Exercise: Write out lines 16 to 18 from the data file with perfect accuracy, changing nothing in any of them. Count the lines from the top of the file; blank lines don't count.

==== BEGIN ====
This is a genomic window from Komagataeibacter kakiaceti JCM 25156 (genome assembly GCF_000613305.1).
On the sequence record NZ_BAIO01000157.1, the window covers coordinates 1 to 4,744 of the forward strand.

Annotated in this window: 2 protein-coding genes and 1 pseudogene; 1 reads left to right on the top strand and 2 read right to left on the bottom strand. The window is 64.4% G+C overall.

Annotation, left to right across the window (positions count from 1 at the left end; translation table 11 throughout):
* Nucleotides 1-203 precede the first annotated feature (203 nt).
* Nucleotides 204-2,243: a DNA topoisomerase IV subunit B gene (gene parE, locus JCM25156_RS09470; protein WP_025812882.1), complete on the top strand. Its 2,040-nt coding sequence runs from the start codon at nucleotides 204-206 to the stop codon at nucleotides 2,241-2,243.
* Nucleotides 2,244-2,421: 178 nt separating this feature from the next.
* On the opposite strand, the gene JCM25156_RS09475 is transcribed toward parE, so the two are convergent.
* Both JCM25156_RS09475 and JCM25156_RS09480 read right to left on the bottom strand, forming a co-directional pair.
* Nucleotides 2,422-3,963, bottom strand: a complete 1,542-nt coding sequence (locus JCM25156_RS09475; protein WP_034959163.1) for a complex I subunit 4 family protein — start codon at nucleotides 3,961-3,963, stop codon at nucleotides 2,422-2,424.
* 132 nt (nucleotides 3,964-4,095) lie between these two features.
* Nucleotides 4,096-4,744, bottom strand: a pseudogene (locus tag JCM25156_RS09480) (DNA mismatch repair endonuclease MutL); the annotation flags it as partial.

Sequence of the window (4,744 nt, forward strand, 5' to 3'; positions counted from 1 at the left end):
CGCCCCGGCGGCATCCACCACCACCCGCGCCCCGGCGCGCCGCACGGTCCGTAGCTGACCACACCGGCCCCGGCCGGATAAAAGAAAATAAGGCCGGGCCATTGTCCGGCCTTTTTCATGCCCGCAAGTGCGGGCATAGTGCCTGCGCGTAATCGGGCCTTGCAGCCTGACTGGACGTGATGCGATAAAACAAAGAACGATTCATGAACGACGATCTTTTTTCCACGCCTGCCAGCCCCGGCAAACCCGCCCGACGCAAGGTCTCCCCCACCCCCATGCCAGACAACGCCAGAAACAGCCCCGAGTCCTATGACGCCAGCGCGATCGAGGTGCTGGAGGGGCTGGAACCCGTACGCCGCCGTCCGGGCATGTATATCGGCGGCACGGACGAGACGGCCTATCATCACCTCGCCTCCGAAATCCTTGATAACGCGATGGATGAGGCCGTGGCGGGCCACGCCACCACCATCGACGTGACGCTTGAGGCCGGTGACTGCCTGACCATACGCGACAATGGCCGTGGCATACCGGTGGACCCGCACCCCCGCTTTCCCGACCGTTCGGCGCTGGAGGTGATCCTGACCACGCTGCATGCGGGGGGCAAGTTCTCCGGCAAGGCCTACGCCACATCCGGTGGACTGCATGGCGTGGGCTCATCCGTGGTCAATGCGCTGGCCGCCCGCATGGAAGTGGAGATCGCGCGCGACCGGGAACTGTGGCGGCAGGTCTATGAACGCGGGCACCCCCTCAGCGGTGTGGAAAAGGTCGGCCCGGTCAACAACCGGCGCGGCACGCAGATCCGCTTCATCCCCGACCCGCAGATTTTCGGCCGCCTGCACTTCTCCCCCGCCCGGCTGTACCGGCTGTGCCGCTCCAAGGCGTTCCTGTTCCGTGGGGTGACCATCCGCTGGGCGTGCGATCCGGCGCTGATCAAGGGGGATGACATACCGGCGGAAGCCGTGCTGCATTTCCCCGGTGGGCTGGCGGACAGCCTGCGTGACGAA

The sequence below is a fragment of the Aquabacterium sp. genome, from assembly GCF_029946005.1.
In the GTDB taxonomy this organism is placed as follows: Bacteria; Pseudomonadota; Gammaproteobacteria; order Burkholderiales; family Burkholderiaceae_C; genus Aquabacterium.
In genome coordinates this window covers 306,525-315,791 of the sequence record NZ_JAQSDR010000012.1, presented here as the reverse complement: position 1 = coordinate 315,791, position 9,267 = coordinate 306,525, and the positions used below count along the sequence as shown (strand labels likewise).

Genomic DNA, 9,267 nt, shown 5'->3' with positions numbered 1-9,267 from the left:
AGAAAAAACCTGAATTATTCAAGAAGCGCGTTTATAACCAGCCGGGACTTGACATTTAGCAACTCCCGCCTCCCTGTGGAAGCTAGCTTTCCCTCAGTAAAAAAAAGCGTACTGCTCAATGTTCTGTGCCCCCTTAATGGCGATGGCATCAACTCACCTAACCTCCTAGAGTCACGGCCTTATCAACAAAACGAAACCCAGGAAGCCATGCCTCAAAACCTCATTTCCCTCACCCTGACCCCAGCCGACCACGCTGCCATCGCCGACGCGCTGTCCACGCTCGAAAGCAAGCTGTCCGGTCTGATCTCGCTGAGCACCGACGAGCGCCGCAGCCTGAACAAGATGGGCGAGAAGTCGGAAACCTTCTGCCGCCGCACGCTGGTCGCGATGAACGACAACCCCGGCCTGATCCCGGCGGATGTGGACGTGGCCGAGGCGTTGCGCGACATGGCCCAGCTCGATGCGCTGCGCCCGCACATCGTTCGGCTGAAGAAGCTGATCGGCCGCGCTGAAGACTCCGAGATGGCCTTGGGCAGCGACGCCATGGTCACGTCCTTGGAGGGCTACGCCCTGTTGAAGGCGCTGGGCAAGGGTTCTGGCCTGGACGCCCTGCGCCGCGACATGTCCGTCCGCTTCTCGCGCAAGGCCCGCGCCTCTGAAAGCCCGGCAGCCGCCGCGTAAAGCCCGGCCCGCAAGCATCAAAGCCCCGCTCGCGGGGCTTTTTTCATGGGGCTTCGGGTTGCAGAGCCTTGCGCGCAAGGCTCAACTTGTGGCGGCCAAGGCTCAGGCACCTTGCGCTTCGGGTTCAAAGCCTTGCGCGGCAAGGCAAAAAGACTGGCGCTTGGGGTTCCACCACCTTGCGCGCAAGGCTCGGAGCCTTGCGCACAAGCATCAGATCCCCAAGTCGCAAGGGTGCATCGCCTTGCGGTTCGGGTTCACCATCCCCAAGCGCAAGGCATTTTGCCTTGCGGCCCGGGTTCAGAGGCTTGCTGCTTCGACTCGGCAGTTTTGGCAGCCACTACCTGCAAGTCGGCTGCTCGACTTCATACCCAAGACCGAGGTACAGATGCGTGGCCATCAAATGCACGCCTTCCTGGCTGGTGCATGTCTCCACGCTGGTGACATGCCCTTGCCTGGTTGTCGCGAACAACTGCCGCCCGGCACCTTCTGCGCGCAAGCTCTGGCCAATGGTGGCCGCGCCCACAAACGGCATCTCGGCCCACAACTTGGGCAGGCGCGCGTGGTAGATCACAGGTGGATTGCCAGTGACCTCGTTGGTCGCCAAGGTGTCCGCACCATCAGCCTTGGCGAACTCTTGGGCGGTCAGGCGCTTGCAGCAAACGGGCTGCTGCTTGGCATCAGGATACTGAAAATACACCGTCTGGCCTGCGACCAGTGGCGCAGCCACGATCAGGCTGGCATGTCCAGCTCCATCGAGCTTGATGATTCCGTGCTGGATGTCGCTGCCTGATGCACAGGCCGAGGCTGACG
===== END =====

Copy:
In the GTDB taxonomy this organism is placed as follows: Bacteria; Pseudomonadota; Gammaproteobacteria; order Burkholderiales; family Burkholderiaceae_C; genus Aquabacterium.
In genome coordinates this window covers 306,525-315,791 of the sequence record NZ_JAQSDR010000012.1, presented here as the reverse complement: position 1 = coordinate 315,791, position 9,267 = coordinate 306,525, and the positions used below count along the sequence as shown (strand labels likewise).

Genomic DNA, 9,267 nt, shown 5'->3' with positions numbered 1-9,267 from the left: